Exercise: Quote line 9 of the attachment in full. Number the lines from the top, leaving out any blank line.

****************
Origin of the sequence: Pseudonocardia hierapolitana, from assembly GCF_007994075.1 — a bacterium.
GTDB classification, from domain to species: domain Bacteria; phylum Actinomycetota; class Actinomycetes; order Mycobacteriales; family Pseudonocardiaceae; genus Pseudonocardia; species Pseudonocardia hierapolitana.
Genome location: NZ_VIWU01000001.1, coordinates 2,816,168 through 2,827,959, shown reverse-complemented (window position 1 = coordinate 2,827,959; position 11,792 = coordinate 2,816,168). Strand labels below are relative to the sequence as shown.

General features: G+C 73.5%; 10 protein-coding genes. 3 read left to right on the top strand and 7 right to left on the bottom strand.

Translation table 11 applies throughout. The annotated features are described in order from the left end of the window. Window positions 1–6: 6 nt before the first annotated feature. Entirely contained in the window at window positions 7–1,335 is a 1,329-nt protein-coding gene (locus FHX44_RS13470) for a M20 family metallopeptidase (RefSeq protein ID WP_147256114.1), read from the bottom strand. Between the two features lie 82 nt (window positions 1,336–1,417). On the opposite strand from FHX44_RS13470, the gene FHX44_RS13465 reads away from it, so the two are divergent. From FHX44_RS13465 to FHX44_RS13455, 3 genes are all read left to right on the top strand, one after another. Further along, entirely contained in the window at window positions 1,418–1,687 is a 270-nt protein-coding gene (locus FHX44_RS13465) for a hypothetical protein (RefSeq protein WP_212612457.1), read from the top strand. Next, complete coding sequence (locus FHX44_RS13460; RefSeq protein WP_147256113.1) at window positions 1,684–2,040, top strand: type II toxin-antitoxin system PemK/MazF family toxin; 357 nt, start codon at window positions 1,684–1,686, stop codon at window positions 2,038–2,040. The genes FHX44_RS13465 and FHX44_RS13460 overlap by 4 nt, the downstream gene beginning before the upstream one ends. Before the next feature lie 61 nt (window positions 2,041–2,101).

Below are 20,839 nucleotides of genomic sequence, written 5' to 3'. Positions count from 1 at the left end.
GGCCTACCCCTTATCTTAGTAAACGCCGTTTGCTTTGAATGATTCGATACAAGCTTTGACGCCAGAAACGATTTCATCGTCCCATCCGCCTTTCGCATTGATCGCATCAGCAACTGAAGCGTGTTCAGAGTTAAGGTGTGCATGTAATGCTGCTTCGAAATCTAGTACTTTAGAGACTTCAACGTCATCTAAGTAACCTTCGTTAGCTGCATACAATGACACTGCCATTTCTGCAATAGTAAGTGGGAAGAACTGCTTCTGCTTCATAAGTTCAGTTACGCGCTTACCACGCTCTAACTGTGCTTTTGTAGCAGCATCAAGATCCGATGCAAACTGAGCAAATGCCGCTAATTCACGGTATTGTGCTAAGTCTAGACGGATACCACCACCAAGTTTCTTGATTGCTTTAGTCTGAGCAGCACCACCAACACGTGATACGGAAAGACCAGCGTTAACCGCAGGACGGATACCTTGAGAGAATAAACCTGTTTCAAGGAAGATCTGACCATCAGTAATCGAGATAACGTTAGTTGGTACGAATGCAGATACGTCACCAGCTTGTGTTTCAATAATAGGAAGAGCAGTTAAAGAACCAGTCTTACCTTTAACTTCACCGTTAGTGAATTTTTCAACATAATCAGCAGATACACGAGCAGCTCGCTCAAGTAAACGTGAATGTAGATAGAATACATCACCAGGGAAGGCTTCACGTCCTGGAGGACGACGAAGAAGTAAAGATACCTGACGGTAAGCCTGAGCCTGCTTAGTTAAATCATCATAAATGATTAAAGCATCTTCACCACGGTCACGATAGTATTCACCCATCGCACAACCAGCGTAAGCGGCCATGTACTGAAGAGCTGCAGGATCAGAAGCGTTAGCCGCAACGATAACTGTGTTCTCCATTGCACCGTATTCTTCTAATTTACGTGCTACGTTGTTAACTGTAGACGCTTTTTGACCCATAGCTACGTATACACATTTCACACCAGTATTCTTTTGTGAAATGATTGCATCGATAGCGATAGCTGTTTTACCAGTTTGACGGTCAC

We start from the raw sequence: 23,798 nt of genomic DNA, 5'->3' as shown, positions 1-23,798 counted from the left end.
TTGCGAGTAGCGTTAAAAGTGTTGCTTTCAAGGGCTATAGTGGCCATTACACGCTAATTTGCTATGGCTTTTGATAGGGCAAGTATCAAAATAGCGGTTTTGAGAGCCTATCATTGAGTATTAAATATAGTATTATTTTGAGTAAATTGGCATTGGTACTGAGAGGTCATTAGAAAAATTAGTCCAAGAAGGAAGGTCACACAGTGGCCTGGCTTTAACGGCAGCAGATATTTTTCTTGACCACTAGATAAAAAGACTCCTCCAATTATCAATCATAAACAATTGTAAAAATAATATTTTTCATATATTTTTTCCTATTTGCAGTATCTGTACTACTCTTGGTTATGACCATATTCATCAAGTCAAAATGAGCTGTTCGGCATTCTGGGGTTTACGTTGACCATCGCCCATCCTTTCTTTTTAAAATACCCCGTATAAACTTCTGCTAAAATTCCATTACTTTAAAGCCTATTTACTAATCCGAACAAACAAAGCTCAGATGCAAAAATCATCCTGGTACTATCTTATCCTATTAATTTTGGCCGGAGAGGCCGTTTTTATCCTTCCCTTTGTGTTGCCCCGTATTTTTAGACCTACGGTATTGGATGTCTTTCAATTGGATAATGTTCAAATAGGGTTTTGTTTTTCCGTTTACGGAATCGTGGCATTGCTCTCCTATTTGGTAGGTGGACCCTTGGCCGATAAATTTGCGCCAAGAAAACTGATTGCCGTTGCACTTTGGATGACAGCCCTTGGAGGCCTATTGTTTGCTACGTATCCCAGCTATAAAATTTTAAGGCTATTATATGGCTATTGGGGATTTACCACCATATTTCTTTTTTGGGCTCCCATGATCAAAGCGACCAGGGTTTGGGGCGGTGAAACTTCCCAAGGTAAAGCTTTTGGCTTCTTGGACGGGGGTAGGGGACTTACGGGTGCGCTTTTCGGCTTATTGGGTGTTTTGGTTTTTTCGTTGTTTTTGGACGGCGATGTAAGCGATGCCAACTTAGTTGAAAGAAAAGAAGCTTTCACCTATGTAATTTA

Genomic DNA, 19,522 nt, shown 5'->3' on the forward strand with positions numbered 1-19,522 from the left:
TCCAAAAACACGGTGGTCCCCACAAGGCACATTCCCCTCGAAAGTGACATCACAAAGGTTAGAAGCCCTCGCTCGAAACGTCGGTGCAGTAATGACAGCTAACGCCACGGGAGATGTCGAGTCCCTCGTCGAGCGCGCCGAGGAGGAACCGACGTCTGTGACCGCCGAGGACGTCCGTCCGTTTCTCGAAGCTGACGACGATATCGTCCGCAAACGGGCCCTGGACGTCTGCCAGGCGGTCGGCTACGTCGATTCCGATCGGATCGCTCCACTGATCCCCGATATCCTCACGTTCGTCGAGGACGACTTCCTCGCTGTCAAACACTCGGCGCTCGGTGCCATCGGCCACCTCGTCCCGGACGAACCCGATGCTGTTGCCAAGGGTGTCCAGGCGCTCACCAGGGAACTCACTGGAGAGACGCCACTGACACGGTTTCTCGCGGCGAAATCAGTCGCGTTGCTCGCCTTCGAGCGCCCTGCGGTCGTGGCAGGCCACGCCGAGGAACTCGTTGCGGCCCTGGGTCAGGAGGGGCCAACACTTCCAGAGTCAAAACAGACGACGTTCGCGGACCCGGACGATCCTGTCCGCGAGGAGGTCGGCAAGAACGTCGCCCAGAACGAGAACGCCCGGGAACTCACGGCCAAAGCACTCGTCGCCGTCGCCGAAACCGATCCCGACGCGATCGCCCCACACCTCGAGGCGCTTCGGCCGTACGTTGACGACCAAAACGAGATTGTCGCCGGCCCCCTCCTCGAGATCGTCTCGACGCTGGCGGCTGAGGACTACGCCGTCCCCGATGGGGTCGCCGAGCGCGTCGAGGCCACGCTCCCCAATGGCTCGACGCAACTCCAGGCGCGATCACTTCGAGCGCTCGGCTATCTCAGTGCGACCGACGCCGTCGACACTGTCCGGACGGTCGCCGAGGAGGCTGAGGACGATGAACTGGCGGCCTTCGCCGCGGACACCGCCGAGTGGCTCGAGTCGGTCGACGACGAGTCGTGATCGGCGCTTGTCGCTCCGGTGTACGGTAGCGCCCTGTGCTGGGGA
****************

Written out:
TTGCGAGTAGCGTTAAAAGTGTTGCTTTCAAGGGCTATAGTGGCCATTACACGCTAATTTGCTATGGCTTTTGATAGGGCAAGTATCAAAATAGCGGTTTTGAGAGCCTATCATTGAGTATTAAATATAGTATTATTTTGAGTAAATTGGCATTGGTACTGAGAGGTCATTAGAAAAATTAGTCCAAGAAGGAAGGTCACACAGTGGCCTGGCTTTAACGGCAGCAGATATTTTTCTTGACCACTAGATAAAAAGACTCCTCCAATTATCAATCATAAACAATTGTAAAAATAATATTTTTCATATATTTTTTCCTATTTGCAGTATCTGTACTACTCTTGGTTATGACCATATTCATCAAGTCAAAATGAGCTGTTCGGCATTCTGGGGTTTACGTTGACCATCGCCCATCCTTTCTTTTTAAAATACCCCGTATAAACTTCTGCTAAAATTCCATTACTTTAAAGCCTATTTACTAATCCGAACAAACAAAGCTCAGATGCAAAAATCATCCTGGTACTATCTTATCCTATTAATTTTGGCCGGAGAGGCCGTTTTTATCCTTCCCTTTGTGTTGCCCCGTATTTTTAGACCTACGGTATTGGATGTCTTTCAATTGGATAATGTTCAAATAGGGTTTTGTTTTTCCGTTTACGGAATCGTGGCATTGCTCTCCTATTTGGTAGGTGGACCCTTGGCCGATAAATTTGCGCCAAGAAAACTGATTGCCGTTGCACTTTGGATGACAGCCCTTGGAGGCCTATTGTTTGCTACGTATCCCAGCTATAAAATTTTAAGGCTATTATATGGCTATTGGGGATTTACCACCATATTTCTTTTTTGGGCTCCCATGATCAAAGCGACCAGGGTTTGGGGCGGTGAAACTTCCCAAGGTAAAGCTTTTGGCTTCTTGGACGGGGGTAGGGGACTTACGGGTGCGCTTTTCGGCTTATTGGGTGTTTTGGTTTTTTCGTTGTTTTTGGACGGCGATGTAAGCGATGCCAACTTAGTTGAAAGAAAAGAAGCTTTCACCTATGTAATTTA